She said times have changed since she went to law school, but it’s still important for girls to develop the self-confidence to excel in whatever arena they choose.
“Men are different to women today in the workplace than they were when I first started. To our kids, it’s just accepted you can be anything. You can be a stay-at-home mom or you can be an astronaut,” Bates said. “For me, it was ‘You’re going to be a lawyer? That’s not really a place for women.’ I got that a lot. Then of course, it was like, ‘OK you can be a lawyer, but you’re going to be a prosecutor? Like try cases? Murder cases? What are you going to do when they say dirty words?’ So I think times have changed a great deal in that respect.”
Webb said she was drawn to This is Me because it reinforces the example she’s trying to set for her stepdaughters.
“I believe combating the message that you have to be what society deems as perfect is crucial to their self-
esteem and well-being,” Webb said in an email. “If women who are successful can demonstrate they are comfortable in their own skin without makeup, it may send the message to girls and other women that what really matters is how you feel about yourself. Your inner beauty and your other abilities are what matter most.”
“If you personally feel better in makeup, by all means wear it, but if you are doing it because you feel it’s expected, it may be time to rethink things because all of the time spent on worrying about superficial looks could be better spent on what truly makes you happy,” Webb said. “I’m beautiful in the eyes of my husband and my family, at the end of the day, that is really what matters most.”
Dozens of local women, including the University of Toledo women’s soccer team and members of the WTOL-11 and FOX Toledo newsrooms, have shared photos of themselves without makeup on social media sites using the hashtag #thisismetoledo.
Instagram user @Bethaknee22 captioned her photo: “In the past week, my skin has broken out worse than it ever has in my entire life. I’ve cringed looking in the mirror & bowed my head when talking to people so they wouldn’t look at me. I haven’t even wanted to leave the house. Then tonight, I looked in the mirror & my thoughts turned to my daughter. I’ve been given one of the most amazing blessings possible, and I’ve got a pretty serious job to do in return. Part of my responsibility is to raise a confident, loving, honest & strong woman that loves the skin she’s in & knows beauty is much deeper than the surface. So, I decided to post this picture (which of course was the best of 32 shots ) of me before bed. Four eyes, blemished skin with no makeup…this is me…the real me. I love you so much, baby girl”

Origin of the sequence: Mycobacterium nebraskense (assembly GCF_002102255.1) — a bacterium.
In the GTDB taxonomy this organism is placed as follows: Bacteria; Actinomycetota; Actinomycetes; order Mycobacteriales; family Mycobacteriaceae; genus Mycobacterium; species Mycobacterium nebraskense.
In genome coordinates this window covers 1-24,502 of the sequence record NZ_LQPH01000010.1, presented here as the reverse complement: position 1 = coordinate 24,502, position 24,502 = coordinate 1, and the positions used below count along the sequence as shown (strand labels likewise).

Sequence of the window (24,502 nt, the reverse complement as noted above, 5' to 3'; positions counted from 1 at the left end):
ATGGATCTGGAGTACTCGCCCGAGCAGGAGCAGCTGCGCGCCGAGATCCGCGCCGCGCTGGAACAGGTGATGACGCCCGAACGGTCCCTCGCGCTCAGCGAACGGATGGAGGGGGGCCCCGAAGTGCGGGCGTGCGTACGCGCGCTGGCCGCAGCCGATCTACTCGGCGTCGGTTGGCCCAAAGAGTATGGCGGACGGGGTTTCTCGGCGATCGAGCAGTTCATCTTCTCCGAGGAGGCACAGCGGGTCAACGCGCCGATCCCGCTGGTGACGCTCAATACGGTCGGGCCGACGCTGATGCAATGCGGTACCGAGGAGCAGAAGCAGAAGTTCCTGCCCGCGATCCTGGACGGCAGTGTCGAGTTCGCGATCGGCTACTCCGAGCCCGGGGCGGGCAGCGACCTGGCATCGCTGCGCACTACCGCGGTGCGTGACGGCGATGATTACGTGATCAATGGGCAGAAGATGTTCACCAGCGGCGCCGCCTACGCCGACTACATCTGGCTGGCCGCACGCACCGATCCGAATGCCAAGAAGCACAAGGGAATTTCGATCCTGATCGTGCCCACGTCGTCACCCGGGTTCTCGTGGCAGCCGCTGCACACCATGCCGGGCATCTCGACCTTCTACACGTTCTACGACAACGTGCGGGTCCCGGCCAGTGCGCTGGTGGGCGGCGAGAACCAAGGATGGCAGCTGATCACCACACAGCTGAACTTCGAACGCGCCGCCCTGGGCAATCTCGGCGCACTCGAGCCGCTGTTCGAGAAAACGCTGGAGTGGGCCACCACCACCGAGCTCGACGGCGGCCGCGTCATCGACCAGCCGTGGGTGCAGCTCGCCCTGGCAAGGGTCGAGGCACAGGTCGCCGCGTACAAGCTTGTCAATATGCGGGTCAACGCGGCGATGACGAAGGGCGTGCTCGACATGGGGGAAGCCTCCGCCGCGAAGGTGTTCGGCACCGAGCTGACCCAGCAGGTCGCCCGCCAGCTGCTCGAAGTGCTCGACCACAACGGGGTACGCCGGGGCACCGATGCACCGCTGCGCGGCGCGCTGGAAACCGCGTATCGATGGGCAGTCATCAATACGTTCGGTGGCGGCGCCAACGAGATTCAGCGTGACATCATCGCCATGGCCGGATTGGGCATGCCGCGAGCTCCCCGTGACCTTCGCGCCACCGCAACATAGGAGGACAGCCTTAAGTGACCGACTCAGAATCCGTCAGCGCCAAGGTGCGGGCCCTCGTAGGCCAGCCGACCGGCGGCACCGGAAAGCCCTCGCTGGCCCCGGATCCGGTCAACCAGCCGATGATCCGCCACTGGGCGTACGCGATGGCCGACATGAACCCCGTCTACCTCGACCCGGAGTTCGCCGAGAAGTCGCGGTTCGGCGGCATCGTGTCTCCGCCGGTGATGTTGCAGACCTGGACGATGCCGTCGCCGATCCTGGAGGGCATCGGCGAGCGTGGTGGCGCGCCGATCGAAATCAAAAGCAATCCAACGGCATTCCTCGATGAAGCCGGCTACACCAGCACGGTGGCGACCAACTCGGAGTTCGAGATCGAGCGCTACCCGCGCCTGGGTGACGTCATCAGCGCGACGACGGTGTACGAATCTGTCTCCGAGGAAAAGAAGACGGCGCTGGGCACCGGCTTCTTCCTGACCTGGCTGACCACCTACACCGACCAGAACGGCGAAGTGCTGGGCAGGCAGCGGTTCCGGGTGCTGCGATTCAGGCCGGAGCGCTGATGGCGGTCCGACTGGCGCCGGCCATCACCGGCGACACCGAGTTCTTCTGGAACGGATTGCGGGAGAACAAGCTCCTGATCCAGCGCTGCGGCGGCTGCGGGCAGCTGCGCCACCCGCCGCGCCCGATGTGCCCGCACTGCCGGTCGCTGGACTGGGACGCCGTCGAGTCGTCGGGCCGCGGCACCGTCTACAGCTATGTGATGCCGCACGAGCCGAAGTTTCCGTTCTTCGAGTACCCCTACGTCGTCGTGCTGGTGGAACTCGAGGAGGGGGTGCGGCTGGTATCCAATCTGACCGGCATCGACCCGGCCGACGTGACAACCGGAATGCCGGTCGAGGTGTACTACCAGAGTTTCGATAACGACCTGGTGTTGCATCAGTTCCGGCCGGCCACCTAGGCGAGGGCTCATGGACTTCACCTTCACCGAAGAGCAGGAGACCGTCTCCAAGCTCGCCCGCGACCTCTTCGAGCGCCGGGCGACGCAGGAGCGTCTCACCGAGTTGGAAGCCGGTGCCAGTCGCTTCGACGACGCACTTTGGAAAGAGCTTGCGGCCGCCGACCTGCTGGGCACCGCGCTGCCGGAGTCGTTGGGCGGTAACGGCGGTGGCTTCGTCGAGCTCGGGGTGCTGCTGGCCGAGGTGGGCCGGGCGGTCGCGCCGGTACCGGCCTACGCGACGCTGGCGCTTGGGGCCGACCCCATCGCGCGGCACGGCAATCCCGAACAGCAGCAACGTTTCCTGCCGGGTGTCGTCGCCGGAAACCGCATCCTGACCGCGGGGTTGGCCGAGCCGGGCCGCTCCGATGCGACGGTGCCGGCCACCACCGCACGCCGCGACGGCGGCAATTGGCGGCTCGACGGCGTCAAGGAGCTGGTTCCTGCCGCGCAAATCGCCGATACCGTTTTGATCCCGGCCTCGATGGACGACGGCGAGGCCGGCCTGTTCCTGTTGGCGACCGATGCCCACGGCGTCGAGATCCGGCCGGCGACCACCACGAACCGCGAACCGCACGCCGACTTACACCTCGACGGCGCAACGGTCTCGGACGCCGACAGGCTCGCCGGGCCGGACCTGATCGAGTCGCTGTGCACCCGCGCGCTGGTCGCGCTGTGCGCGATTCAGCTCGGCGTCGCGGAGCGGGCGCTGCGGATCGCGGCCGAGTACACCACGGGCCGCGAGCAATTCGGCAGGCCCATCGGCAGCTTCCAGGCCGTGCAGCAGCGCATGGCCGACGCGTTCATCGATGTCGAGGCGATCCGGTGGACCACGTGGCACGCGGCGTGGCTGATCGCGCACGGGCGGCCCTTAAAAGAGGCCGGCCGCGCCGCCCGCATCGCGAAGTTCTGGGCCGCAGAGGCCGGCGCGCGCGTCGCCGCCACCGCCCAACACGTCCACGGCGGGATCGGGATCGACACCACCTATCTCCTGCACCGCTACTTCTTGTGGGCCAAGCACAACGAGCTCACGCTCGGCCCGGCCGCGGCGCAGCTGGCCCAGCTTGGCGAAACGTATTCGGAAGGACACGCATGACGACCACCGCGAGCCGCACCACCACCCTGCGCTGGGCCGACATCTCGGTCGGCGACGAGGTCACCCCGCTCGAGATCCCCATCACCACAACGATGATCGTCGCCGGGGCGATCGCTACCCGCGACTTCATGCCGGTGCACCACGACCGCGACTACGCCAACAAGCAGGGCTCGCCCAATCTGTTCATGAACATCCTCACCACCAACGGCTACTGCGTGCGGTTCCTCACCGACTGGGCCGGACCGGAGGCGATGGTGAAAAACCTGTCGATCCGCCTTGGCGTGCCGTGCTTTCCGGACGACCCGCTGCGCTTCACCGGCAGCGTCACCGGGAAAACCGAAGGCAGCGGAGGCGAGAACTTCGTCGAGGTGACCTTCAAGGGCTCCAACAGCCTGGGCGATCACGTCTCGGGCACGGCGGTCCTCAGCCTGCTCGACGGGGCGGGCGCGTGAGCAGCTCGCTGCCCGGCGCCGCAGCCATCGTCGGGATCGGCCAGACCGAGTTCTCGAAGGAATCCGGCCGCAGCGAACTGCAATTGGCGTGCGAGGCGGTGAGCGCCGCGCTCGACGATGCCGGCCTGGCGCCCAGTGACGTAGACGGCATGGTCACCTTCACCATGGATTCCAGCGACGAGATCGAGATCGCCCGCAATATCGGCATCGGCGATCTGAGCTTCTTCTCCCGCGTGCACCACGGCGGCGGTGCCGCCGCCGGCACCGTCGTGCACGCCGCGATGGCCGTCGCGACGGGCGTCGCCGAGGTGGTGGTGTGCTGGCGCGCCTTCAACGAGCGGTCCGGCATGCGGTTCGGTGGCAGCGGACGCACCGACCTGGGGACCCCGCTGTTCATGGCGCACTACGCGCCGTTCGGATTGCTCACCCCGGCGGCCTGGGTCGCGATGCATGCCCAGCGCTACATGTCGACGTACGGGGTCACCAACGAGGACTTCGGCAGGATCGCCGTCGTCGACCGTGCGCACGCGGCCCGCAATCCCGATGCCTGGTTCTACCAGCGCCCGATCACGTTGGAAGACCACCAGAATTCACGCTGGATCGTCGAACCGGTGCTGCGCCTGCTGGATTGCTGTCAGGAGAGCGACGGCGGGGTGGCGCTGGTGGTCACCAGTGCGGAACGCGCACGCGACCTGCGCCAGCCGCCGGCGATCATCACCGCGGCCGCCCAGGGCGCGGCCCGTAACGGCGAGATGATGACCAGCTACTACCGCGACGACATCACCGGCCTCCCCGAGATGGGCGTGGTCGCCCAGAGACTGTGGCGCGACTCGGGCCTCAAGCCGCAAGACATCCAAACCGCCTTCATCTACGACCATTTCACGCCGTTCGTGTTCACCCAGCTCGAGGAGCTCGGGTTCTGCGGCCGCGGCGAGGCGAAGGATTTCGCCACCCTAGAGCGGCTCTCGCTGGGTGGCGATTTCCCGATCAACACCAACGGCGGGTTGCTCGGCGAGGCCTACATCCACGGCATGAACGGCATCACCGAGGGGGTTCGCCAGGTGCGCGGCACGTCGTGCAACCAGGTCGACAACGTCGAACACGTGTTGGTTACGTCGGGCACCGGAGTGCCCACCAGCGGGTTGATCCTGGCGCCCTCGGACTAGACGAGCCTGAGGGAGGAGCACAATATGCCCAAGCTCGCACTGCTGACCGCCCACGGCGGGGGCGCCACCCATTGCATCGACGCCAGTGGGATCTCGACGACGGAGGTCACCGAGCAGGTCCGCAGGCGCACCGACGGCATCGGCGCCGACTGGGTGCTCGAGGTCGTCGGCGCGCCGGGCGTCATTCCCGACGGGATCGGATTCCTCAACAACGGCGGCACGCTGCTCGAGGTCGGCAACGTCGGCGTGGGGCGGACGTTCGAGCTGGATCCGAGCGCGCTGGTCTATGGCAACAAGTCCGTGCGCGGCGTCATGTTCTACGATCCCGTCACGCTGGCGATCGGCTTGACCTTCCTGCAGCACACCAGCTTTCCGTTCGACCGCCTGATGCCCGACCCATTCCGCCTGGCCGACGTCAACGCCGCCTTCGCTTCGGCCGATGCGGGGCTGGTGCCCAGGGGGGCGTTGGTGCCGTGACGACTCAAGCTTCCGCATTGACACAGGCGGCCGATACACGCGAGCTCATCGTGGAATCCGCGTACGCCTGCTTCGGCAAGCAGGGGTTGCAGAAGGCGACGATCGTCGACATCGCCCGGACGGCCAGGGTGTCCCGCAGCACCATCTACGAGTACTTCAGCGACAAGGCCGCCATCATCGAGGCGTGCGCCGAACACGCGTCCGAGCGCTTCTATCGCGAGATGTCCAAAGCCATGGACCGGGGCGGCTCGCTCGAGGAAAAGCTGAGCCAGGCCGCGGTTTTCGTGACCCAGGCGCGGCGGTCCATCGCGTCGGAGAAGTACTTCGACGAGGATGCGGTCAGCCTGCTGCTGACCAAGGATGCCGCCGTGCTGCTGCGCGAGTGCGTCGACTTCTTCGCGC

Facebook user Jacqueline wrote: “I love your campaign for This is me! I have had 19 surgeries since 2001 and I have many scars all over my body! At first I was embarrassed of them and very insecure! I felt ugly very ugly I couldn’t stand to look at myself in the mirror! I now have learned to love myself and to feel beautiful! I realized these scars made me who I am today and that’s a stronger woman!”
GOTR of Northwest Ohio Volunteer Director Renee Stack said the social media shares exemplify what This is Me is all about.
“We want everyone to feel good and beautiful in their natural state and let them showcase who they are without feeling the need to conceal,” Stack said. “I think makeup is beautiful and it’s definitely something I choose to wear, but I’m also feeling empowered to go bare as well.”
Toledo Free Press is a media sponsor of the event. For more information, visit thisismetoledo.com.
Tags: Anita Madison, Carmen Miller, Chrys Peterson, Demi Lovato, Emilia Clarke, Girls on the Run (GOTR) of Northwest Ohio, Hannah Turner, Hannah's Socks, Jeremy Baumhower, Josh Project, Julia Bates, Kelli Andres, Kristi Marie, Lindsay McKibben, Lindsay Webb, Mary Beth Zolik, Nicole Khoury, Project iAm, Renee Stack, Susan G. Komen for the Cure, The Rivets, this is me, Toledo Community Initiative to Reduce Violence, Wanda Butts